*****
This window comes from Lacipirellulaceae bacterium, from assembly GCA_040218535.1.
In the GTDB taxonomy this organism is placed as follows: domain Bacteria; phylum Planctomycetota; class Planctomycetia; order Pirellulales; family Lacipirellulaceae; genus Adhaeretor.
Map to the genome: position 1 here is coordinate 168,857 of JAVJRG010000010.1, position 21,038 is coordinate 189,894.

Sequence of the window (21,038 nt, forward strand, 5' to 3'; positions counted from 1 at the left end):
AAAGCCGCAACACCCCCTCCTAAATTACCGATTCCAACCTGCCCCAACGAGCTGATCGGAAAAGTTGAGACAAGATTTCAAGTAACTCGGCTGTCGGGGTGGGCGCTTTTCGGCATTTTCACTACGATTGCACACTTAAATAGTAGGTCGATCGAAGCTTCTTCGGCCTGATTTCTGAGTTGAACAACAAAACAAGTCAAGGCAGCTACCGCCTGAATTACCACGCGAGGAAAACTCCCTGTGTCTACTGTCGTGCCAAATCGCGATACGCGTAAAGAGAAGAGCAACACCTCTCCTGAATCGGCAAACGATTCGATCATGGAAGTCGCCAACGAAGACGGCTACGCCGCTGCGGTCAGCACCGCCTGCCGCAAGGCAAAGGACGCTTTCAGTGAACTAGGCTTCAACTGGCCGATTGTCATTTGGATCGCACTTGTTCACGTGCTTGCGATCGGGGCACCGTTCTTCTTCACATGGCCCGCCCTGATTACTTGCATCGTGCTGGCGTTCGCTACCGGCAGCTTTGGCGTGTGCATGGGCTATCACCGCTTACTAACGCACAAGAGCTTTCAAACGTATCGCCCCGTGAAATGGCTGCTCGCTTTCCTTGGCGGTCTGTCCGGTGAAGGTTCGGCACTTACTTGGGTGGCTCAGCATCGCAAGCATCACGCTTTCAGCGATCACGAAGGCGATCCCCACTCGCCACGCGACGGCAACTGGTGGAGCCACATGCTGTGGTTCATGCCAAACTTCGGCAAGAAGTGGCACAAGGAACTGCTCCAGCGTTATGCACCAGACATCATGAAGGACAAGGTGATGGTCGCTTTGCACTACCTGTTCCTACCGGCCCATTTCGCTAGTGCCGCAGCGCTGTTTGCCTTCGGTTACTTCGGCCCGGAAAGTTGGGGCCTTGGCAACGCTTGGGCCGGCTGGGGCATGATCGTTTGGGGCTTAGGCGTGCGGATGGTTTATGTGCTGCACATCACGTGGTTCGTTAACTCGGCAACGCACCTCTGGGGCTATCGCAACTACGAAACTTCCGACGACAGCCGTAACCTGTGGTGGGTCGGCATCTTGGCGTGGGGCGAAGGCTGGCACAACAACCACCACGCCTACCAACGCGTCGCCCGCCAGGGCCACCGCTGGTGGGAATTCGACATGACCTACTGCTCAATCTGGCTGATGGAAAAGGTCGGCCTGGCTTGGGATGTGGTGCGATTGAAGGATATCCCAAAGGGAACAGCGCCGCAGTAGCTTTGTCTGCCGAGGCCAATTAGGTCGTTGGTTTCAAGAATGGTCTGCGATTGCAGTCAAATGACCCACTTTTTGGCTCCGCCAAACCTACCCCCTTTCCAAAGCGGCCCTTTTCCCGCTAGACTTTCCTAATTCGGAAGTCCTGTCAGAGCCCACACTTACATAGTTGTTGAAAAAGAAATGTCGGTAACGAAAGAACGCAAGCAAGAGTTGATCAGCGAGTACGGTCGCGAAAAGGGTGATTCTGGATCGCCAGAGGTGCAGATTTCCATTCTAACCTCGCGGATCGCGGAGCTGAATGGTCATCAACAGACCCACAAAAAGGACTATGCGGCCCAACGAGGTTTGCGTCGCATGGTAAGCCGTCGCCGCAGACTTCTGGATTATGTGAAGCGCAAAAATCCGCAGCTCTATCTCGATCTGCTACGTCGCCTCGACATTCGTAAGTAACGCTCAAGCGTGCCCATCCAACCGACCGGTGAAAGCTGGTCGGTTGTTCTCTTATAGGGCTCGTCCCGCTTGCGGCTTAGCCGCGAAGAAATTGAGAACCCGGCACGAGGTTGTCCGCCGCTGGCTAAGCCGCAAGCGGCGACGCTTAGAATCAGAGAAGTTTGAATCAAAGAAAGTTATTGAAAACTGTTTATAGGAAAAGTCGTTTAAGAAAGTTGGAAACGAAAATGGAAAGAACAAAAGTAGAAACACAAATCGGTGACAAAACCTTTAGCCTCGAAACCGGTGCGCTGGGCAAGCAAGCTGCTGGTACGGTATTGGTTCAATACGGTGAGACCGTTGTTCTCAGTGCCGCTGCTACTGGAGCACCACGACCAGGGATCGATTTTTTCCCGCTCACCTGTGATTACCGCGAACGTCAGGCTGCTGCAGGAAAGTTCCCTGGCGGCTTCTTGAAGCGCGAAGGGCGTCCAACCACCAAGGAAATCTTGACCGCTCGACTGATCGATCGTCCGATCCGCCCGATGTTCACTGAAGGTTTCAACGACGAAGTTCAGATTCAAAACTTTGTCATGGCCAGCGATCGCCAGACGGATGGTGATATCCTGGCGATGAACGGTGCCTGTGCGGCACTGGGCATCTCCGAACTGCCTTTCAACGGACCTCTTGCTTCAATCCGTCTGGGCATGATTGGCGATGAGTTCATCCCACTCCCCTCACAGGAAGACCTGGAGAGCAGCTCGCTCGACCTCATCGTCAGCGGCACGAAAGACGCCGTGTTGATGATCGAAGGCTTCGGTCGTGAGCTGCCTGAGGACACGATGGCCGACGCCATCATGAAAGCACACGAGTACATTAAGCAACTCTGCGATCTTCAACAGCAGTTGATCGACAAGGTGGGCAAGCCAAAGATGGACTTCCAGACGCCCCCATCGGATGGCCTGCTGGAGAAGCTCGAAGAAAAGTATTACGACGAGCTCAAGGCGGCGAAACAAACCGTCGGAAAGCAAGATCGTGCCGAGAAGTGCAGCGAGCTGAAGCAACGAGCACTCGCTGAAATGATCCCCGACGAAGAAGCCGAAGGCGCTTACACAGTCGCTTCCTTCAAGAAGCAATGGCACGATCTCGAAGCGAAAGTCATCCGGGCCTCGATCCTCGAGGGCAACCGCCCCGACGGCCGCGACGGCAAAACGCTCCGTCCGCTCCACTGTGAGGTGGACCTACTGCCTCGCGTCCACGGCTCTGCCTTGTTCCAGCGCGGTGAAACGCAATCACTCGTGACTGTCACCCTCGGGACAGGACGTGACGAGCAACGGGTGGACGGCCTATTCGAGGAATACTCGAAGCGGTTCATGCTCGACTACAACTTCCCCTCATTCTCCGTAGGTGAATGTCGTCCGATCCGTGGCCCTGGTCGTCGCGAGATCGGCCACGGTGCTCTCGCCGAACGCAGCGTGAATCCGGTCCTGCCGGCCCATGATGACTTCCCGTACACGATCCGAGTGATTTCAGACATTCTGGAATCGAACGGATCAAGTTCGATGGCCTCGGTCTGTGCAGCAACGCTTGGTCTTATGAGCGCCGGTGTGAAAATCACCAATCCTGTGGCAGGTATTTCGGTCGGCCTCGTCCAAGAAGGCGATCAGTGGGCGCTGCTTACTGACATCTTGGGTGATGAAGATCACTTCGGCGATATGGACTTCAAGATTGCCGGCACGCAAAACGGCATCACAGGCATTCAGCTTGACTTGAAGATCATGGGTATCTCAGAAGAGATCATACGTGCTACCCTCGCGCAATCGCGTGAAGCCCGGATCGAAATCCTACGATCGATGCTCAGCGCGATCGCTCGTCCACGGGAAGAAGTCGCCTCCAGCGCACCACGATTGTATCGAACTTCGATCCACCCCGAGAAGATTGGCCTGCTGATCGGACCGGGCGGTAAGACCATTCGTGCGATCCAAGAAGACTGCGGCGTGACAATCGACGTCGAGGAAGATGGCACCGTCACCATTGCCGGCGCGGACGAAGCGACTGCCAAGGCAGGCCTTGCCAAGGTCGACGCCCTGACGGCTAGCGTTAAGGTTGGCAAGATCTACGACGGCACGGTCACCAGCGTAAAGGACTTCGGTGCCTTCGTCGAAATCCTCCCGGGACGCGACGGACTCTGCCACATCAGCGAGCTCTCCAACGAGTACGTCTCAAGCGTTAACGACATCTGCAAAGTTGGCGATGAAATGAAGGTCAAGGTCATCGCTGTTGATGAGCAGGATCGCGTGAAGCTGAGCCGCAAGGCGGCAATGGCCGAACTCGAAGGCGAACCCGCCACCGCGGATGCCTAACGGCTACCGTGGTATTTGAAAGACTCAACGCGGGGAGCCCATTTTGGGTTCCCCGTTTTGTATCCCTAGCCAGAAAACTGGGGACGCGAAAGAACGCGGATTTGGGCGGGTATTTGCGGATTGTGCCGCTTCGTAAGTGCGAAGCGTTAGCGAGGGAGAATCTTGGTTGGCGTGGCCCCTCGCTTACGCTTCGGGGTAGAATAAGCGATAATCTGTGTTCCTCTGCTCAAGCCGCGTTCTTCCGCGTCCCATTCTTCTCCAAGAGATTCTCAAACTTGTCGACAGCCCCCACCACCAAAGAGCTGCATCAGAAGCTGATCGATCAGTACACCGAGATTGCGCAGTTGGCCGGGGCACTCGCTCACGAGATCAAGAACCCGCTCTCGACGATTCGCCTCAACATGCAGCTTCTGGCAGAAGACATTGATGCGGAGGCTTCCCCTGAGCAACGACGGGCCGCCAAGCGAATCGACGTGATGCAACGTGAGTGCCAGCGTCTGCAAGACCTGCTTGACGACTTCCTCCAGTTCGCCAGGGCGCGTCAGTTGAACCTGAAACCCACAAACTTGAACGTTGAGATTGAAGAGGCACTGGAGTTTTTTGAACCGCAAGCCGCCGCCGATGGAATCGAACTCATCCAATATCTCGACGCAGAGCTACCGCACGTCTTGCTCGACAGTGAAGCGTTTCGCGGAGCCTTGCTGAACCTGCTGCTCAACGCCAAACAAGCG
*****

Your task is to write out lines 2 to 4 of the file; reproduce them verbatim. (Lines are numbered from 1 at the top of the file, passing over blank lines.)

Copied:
In the GTDB taxonomy this organism is placed as follows: domain Bacteria; phylum Planctomycetota; class Planctomycetia; order Pirellulales; family Lacipirellulaceae; genus Adhaeretor.
Map to the genome: position 1 here is coordinate 168,857 of JAVJRG010000010.1, position 21,038 is coordinate 189,894.

Sequence of the window (21,038 nt, forward strand, 5' to 3'; positions counted from 1 at the left end):